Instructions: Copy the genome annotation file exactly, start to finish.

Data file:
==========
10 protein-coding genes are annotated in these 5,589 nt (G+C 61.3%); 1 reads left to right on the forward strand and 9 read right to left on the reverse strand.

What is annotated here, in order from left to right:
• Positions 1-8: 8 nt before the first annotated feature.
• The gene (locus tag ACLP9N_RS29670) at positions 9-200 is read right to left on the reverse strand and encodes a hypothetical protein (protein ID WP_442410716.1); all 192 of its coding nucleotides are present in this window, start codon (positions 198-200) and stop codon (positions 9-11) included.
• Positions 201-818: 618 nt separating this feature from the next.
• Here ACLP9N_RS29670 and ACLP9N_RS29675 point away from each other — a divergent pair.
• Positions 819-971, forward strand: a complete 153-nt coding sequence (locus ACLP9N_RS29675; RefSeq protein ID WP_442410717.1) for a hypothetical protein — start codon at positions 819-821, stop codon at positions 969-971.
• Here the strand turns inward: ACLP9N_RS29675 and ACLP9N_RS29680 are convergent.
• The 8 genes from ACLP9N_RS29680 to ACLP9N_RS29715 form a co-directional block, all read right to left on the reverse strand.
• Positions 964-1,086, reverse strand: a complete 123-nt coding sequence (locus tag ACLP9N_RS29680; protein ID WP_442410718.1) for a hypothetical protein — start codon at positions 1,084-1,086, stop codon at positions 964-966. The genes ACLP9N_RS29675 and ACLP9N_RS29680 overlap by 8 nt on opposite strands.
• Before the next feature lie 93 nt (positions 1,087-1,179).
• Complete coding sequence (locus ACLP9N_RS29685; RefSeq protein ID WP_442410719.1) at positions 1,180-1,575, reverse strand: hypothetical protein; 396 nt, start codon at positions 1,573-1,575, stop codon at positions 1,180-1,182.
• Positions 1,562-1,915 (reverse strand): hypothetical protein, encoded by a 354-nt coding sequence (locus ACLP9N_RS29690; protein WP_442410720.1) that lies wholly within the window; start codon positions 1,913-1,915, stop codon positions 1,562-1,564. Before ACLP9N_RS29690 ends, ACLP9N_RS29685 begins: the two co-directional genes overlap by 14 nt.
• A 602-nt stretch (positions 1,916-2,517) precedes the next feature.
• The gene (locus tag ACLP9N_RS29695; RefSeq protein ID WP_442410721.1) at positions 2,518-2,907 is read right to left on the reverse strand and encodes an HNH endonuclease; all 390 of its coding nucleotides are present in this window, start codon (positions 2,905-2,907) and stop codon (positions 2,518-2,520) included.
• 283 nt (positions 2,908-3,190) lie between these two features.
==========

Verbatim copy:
10 protein-coding genes are annotated in these 5,589 nt (G+C 61.3%); 1 reads left to right on the forward strand and 9 read right to left on the reverse strand.

What is annotated here, in order from left to right:
• Positions 1-8: 8 nt before the first annotated feature.
• The gene (locus tag ACLP9N_RS29670) at positions 9-200 is read right to left on the reverse strand and encodes a hypothetical protein (protein ID WP_442410716.1); all 192 of its coding nucleotides are present in this window, start codon (positions 198-200) and stop codon (positions 9-11) included.
• Positions 201-818: 618 nt separating this feature from the next.
• Here ACLP9N_RS29670 and ACLP9N_RS29675 point away from each other — a divergent pair.
• Positions 819-971, forward strand: a complete 153-nt coding sequence (locus ACLP9N_RS29675; RefSeq protein ID WP_442410717.1) for a hypothetical protein — start codon at positions 819-821, stop codon at positions 969-971.
• Here the strand turns inward: ACLP9N_RS29675 and ACLP9N_RS29680 are convergent.
• The 8 genes from ACLP9N_RS29680 to ACLP9N_RS29715 form a co-directional block, all read right to left on the reverse strand.
• Positions 964-1,086, reverse strand: a complete 123-nt coding sequence (locus tag ACLP9N_RS29680; protein ID WP_442410718.1) for a hypothetical protein — start codon at positions 1,084-1,086, stop codon at positions 964-966. The genes ACLP9N_RS29675 and ACLP9N_RS29680 overlap by 8 nt on opposite strands.
• Before the next feature lie 93 nt (positions 1,087-1,179).
• Complete coding sequence (locus ACLP9N_RS29685; RefSeq protein ID WP_442410719.1) at positions 1,180-1,575, reverse strand: hypothetical protein; 396 nt, start codon at positions 1,573-1,575, stop codon at positions 1,180-1,182.
• Positions 1,562-1,915 (reverse strand): hypothetical protein, encoded by a 354-nt coding sequence (locus ACLP9N_RS29690; protein WP_442410720.1) that lies wholly within the window; start codon positions 1,913-1,915, stop codon positions 1,562-1,564. Before ACLP9N_RS29690 ends, ACLP9N_RS29685 begins: the two co-directional genes overlap by 14 nt.
• A 602-nt stretch (positions 1,916-2,517) precedes the next feature.
• The gene (locus tag ACLP9N_RS29695; RefSeq protein ID WP_442410721.1) at positions 2,518-2,907 is read right to left on the reverse strand and encodes an HNH endonuclease; all 390 of its coding nucleotides are present in this window, start codon (positions 2,905-2,907) and stop codon (positions 2,518-2,520) included.
• 283 nt (positions 2,908-3,190) lie between these two features.